There's no doubt that contact lens wearers everywhere shuddered when they heard a story spreading around the Internet about a student who left her contacts in for six months and went blind from an eyeball-eating amoeba . While the story's origin may be questionable, this type of eye infection can happen  — though it is extremely rare and preventable if you follow the right hygiene practices.
- Always wash your hands before inserting or removing your lenses, and be sure to store them properly. Touching your eye with germy fingers is a great way to get a cold or nasty eye infection such as pinkeye .
- If you suffer from allergies, wearing contacts can make your symptoms worse since allergens like pollen and dander can stick to the lenses. Wear glasses if your symptoms are really bad, and if you can't part from your contacts (I don't blame you), be sure to clean them thoroughly or replace disposable lenses more often.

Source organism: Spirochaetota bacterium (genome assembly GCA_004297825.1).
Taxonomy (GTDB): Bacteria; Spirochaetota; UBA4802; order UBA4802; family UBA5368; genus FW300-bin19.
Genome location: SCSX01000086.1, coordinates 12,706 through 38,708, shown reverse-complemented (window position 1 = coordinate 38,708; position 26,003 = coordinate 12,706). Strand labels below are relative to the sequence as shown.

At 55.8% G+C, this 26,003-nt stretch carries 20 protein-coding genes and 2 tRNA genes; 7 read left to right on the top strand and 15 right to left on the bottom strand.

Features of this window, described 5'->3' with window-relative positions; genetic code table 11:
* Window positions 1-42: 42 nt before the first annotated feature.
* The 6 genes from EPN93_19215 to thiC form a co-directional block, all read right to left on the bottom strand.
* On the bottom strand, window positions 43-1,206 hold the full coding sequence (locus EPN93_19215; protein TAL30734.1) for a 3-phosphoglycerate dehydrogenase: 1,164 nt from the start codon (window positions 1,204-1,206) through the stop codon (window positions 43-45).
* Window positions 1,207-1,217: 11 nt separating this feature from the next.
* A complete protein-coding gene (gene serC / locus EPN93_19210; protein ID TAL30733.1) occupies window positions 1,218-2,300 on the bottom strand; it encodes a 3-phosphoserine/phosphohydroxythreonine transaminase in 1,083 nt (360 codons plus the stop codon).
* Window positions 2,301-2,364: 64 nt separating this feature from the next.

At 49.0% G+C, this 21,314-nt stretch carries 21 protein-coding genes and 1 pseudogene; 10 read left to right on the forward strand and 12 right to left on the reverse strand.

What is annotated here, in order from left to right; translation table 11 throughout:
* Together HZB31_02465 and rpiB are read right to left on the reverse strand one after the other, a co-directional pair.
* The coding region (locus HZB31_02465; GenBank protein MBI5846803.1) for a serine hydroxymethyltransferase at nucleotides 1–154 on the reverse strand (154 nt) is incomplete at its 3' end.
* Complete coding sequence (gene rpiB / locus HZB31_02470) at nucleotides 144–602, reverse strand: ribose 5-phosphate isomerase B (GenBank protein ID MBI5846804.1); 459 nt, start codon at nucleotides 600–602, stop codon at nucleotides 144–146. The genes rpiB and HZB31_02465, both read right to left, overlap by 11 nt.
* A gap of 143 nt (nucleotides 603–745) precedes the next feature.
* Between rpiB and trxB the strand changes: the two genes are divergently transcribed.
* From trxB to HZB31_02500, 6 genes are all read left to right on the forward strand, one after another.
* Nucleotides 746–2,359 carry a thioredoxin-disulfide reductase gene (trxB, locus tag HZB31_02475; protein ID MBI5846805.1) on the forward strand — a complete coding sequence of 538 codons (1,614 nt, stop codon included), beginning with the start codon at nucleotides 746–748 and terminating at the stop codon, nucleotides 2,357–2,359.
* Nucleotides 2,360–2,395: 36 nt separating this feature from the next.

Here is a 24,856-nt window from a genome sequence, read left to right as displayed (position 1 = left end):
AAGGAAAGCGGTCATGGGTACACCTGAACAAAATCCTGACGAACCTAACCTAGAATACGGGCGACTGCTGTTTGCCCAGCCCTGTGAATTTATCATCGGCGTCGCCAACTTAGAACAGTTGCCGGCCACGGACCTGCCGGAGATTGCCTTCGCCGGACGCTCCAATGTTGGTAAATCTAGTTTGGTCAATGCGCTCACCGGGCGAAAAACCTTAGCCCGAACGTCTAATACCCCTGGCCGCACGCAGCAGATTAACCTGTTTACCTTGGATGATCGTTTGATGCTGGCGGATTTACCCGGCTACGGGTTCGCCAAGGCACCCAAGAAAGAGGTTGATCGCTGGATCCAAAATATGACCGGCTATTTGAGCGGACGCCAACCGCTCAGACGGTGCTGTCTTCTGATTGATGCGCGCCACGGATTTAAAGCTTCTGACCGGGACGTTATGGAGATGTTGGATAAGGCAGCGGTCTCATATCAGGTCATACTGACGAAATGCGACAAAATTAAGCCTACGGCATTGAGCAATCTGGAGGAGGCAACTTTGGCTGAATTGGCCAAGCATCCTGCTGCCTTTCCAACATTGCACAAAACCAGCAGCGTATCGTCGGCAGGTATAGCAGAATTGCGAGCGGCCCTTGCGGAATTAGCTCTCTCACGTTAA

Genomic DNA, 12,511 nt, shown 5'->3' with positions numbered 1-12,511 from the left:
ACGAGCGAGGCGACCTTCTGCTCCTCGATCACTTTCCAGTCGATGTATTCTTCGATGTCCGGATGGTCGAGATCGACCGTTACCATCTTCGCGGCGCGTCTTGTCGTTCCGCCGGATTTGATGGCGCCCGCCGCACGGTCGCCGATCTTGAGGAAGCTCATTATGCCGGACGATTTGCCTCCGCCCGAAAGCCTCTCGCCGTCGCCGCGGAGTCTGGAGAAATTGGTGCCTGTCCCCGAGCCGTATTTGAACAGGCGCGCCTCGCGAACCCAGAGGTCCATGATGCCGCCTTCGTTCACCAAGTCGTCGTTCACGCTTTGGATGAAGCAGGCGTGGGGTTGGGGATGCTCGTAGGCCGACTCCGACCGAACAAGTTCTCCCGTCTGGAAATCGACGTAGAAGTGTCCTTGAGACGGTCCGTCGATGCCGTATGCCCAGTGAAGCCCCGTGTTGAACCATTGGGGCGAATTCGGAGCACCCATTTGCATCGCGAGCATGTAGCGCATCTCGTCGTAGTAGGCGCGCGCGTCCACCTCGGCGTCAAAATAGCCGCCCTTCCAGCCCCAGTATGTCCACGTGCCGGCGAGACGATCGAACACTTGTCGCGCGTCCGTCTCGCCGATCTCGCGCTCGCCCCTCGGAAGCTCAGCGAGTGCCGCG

- Keep eye drops in your purse or desk at all times, especially if you work at a computer. Not only are dry lenses uncomfortable and difficult to see out of, but they could potentially scratch your eye. Use those drops as often as you need. If you have watery or itchy eyes caused by allergies, look for drops containing antihistamines.
- Only wear your lenses as long as you are directed to. Lenses meant to be worn for only two to four weeks should not be worn for two months. Dirt and protein deposits accumulate on the lenses and can cause irritation, eye infections, or permanent damage to your eyes.
- Avoid swimming and showering with your contacts. Contact lenses absorb anything, which can include parasites and bacteria, putting you at risk for infections or worse.
- Give your eyes a rest from contacts. I know it's difficult to break the habit if you wear them every waking moment of every day, but your eyes need a chance to breathe. Choose lenses that are highly breathable, and wear your glasses a few hours a day instead so oxygen can reach your corneas.
- Be good about keeping yearly appointments with your eye doctor to have your eyes checked and to see if you need a change to your prescription. Not only will you not be able to purchase contacts without an up-to-date prescription, but if your eyes become weaker, you won't be able to see as well with your old contacts, which isn't safe and can cause headaches.